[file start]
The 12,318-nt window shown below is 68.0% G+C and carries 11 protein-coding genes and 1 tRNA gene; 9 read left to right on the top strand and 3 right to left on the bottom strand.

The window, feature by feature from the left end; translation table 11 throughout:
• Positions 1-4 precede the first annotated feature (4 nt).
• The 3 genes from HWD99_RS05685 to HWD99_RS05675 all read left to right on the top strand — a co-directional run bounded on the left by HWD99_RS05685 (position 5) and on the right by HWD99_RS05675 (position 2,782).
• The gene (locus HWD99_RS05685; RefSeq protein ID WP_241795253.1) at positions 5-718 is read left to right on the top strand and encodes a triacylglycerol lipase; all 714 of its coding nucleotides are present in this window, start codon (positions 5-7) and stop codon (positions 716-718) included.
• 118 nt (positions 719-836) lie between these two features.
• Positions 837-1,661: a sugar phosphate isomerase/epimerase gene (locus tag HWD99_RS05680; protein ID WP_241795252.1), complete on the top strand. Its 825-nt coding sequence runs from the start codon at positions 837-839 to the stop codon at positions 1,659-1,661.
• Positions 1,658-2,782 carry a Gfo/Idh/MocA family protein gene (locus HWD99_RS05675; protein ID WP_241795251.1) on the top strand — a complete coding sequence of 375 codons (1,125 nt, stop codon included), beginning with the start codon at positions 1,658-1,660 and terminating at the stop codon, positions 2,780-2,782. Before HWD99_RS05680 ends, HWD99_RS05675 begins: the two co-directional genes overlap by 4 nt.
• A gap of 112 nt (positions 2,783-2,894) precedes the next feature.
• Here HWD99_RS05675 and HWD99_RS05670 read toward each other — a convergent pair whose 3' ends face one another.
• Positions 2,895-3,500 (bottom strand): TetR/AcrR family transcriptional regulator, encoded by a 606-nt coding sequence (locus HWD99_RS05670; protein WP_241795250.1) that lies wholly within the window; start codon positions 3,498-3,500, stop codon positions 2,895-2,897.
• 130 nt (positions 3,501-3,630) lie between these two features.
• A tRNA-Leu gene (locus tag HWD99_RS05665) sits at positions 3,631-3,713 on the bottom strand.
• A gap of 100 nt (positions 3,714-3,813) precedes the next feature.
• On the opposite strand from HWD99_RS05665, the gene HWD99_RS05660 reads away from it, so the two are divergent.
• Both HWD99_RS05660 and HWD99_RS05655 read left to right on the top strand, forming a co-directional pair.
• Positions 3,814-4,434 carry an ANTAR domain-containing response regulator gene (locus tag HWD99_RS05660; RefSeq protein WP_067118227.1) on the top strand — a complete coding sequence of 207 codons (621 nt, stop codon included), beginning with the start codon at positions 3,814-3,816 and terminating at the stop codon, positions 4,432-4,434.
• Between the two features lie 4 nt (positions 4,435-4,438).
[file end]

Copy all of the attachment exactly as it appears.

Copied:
The 12,318-nt window shown below is 68.0% G+C and carries 11 protein-coding genes and 1 tRNA gene; 9 read left to right on the top strand and 3 right to left on the bottom strand.

The window, feature by feature from the left end; translation table 11 throughout:
• Positions 1-4 precede the first annotated feature (4 nt).
• The 3 genes from HWD99_RS05685 to HWD99_RS05675 all read left to right on the top strand — a co-directional run bounded on the left by HWD99_RS05685 (position 5) and on the right by HWD99_RS05675 (position 2,782).
• The gene (locus HWD99_RS05685; RefSeq protein ID WP_241795253.1) at positions 5-718 is read left to right on the top strand and encodes a triacylglycerol lipase; all 714 of its coding nucleotides are present in this window, start codon (positions 5-7) and stop codon (positions 716-718) included.
• 118 nt (positions 719-836) lie between these two features.
• Positions 837-1,661: a sugar phosphate isomerase/epimerase gene (locus tag HWD99_RS05680; protein ID WP_241795252.1), complete on the top strand. Its 825-nt coding sequence runs from the start codon at positions 837-839 to the stop codon at positions 1,659-1,661.
• Positions 1,658-2,782 carry a Gfo/Idh/MocA family protein gene (locus HWD99_RS05675; protein ID WP_241795251.1) on the top strand — a complete coding sequence of 375 codons (1,125 nt, stop codon included), beginning with the start codon at positions 1,658-1,660 and terminating at the stop codon, positions 2,780-2,782. Before HWD99_RS05680 ends, HWD99_RS05675 begins: the two co-directional genes overlap by 4 nt.
• A gap of 112 nt (positions 2,783-2,894) precedes the next feature.
• Here HWD99_RS05675 and HWD99_RS05670 read toward each other — a convergent pair whose 3' ends face one another.
• Positions 2,895-3,500 (bottom strand): TetR/AcrR family transcriptional regulator, encoded by a 606-nt coding sequence (locus HWD99_RS05670; protein WP_241795250.1) that lies wholly within the window; start codon positions 3,498-3,500, stop codon positions 2,895-2,897.
• 130 nt (positions 3,501-3,630) lie between these two features.
• A tRNA-Leu gene (locus tag HWD99_RS05665) sits at positions 3,631-3,713 on the bottom strand.
• A gap of 100 nt (positions 3,714-3,813) precedes the next feature.
• On the opposite strand from HWD99_RS05665, the gene HWD99_RS05660 reads away from it, so the two are divergent.
• Both HWD99_RS05660 and HWD99_RS05655 read left to right on the top strand, forming a co-directional pair.
• Positions 3,814-4,434 carry an ANTAR domain-containing response regulator gene (locus tag HWD99_RS05660; RefSeq protein WP_067118227.1) on the top strand — a complete coding sequence of 207 codons (621 nt, stop codon included), beginning with the start codon at positions 3,814-3,816 and terminating at the stop codon, positions 4,432-4,434.
• Between the two features lie 4 nt (positions 4,435-4,438).